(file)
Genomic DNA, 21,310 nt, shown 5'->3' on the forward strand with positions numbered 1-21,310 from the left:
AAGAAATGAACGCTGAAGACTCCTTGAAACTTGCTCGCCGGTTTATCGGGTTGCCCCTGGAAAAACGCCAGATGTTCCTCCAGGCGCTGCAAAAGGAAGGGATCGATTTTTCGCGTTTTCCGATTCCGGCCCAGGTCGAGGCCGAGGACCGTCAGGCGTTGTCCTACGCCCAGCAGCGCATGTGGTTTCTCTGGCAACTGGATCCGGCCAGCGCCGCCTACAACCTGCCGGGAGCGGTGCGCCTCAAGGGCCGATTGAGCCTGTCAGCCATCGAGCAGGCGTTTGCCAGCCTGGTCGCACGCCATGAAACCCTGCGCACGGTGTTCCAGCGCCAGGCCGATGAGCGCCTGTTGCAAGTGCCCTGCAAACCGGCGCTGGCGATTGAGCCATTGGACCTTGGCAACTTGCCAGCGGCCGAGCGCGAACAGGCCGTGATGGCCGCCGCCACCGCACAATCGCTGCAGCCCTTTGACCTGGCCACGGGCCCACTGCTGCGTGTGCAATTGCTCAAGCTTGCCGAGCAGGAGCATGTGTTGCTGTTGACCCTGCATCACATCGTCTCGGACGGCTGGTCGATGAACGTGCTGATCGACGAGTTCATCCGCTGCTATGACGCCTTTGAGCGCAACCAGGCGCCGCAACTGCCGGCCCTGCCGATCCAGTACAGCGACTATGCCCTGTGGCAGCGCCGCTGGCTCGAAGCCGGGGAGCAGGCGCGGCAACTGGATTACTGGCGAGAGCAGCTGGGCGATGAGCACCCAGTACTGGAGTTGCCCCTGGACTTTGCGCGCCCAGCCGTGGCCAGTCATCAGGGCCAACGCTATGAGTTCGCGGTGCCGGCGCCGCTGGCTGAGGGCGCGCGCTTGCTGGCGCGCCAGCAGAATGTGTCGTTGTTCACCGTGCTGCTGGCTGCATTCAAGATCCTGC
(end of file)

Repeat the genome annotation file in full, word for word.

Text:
Genomic DNA, 21,310 nt, shown 5'->3' on the forward strand with positions numbered 1-21,310 from the left:
AAGAAATGAACGCTGAAGACTCCTTGAAACTTGCTCGCCGGTTTATCGGGTTGCCCCTGGAAAAACGCCAGATGTTCCTCCAGGCGCTGCAAAAGGAAGGGATCGATTTTTCGCGTTTTCCGATTCCGGCCCAGGTCGAGGCCGAGGACCGTCAGGCGTTGTCCTACGCCCAGCAGCGCATGTGGTTTCTCTGGCAACTGGATCCGGCCAGCGCCGCCTACAACCTGCCGGGAGCGGTGCGCCTCAAGGGCCGATTGAGCCTGTCAGCCATCGAGCAGGCGTTTGCCAGCCTGGTCGCACGCCATGAAACCCTGCGCACGGTGTTCCAGCGCCAGGCCGATGAGCGCCTGTTGCAAGTGCCCTGCAAACCGGCGCTGGCGATTGAGCCATTGGACCTTGGCAACTTGCCAGCGGCCGAGCGCGAACAGGCCGTGATGGCCGCCGCCACCGCACAATCGCTGCAGCCCTTTGACCTGGCCACGGGCCCACTGCTGCGTGTGCAATTGCTCAAGCTTGCCGAGCAGGAGCATGTGTTGCTGTTGACCCTGCATCACATCGTCTCGGACGGCTGGTCGATGAACGTGCTGATCGACGAGTTCATCCGCTGCTATGACGCCTTTGAGCGCAACCAGGCGCCGCAACTGCCGGCCCTGCCGATCCAGTACAGCGACTATGCCCTGTGGCAGCGCCGCTGGCTCGAAGCCGGGGAGCAGGCGCGGCAACTGGATTACTGGCGAGAGCAGCTGGGCGATGAGCACCCAGTACTGGAGTTGCCCCTGGACTTTGCGCGCCCAGCCGTGGCCAGTCATCAGGGCCAACGCTATGAGTTCGCGGTGCCGGCGCCGCTGGCTGAGGGCGCGCGCTTGCTGGCGCGCCAGCAGAATGTGTCGTTGTTCACCGTGCTGCTGGCTGCATTCAAGATCCTGC